To whom it may concern,
I have had enough.
Enough of curses. It's time to end them. Isn't sixty years enough? Isn't having two generations of Cub fans live and die without seeing a World Series enough?
Or ninety-seven years without a World Championship? You know, the goat curse isn't the only one on the Cubs -- there's Merkle's Curse, allegedly laid by New York Giant Fred Merkle, after his famous "Merkle's Boner" eventually gave the Cubs the 1908 pennant:
(That, of course, was written before the Red Sox' World Championship of last fall.)
So please. For millions of us, who have suffered enough, take the curses off. You've had your fun. Give us some happiness.
How else could you explain today's indescribable 3-2 loss to the Phillies, the Cubs' sixth loss in a row and third straight one-run loss, making them 4-7 in one-run games this season?
There isn't a way. In no other way could you possibly explain how LaTroy Hawkins could spear a line drive, catch pinch-runner Jason Michaels off first base, yet hit him precisely in the helmet, causing the ball to fly twenty-five rows into the seats behind first base for a two-base error, resulting in the two runs the Phillies needed to win the game.
It was almost like the evil-twin mirror image of the "Immaculate Deflection" game in 1984 where Pete Rose, then playing with the Expos, hit a line drive off Lee Smith's shoulder right to shortstop Dave Owen for a game-ending double play. (Yes, Rose was a Montreal Expo for 95 games in 1984. Two weeks after this event, he was traded back to the Reds.)
Only in bizarro season, 2005, instead of winning the game, it costs the Cubs the game.
Just before all this nonsense, after Derrek Lee's homer (off Billy Wagner, the first run he's allowed all season), a Phillies fan, dressed in a "PHILLIES 80" t-shirt, came up to me and said, "These are two teams suffering the same affliction."
To which I heartily agreed.
Worst of all, Hawkins' errant throw, for which you can't really blame him, ruined a spectacular pitching performance by Mark Prior. Prior had 105 pitches in eight innings, and made only one mistake -- a wind-blown popup in the second inning by Pat Burrell that landed in the left-field basket for a home run, the Phillies' only run till the ninth. Prior then loaded the bases and, a la Mitch Williams, struck out the side.
After that, he allowed only a single that Corey Patterson should have caught (and was booed for not hustling), and a walk to Marlon Byrd.
Meanwhile, the Cubs were, in a word, boring. Phil kept saying that they were putting him to sleep, and Dave said that apart from Lee and the awakening Aramis Ramirez, this lineup has no spark to it. He said he might shake things up by moving Burnitz to center, playing Ben Grieve in right for a few days, and Jason Dubois in left.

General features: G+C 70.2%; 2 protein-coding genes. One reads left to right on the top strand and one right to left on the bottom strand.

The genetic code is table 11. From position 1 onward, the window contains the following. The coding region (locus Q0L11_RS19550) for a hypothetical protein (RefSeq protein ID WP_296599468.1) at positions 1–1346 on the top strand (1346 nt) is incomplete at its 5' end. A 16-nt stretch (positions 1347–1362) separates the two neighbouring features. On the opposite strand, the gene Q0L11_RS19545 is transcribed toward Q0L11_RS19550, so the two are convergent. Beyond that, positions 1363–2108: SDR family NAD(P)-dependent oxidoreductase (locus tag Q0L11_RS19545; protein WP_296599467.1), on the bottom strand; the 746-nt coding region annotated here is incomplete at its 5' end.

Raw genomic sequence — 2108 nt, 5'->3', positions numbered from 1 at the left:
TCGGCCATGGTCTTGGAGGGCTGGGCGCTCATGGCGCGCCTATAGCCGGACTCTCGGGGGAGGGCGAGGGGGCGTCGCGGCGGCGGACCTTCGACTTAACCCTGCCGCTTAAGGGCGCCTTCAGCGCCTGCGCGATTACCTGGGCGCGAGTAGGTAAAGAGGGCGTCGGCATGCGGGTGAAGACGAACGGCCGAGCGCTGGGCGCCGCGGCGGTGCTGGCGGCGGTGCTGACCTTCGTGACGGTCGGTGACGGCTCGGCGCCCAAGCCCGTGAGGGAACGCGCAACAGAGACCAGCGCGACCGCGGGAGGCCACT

To which I couldn't disagree -- this team needs something to wake it up.
You might say that with Prior throwing the way he was, that he should have or could have been left in to throw the 9th. Unfortunately, Dusty sent Jose Macias up to pinch-hit for him in the bottom of the 8th, eliciting groans from us, but Macias actually got a hit, raising his average from .167 to .200 (4 for 24 to 5 for 25) with one swing, and he scored on Lee's homer. How can you argue with that?
I don't blame Hawkins for the bad throw. What I DO blame him for was, three batters before that, not picking up a comebacker to the mound for an easy out. It was almost as if he was thinking "double play!" before he had the ball. It would have been fine if he'd have even gotten one out at first -- just before this, Dave and I were debating whether the Phillies should have bunted. I said yes, Dave said, "You sure? On the road?"
Most visiting teams won't do this, and the Phillies didn't, but the Cubs could have had one out and a runner on second had Hawkins made this fairly easy defensive play.
As noted over in the Diaries on the right sidebar:
This stuff is even getting to Wayne Messmer, today's PA announcer-du-jour. After using three pinch-hitters in the top of the ninth, there were three defensive changes, none of which were announced by Wayne. We figured two of them out by who was on the field, and the other had to be, by default, Philly's backup catcher, Todd Pratt.
You'd think tomorrow's game is a mismatch, with Glendon Rusch, who hasn't thrown more than three innings in a game this year and hasn't started since Sept. 29, 2004, facing one of the hottest pitchers in the game, ex-Cub Jon Lieber, making his first appearance against the Cubs since he left at the end of the 2002 season.
But little about this year has made sense yet. So who knows?
And back to curses. I know all of you have faith. So I want you, tonight, to call on that faith, put all negative thoughts out of your mind about our team, and let's use the power of positive thinking to banish curses, banish bad thoughts, and banish this bad baseball to the dustbin of history, forever.
It can't hurt.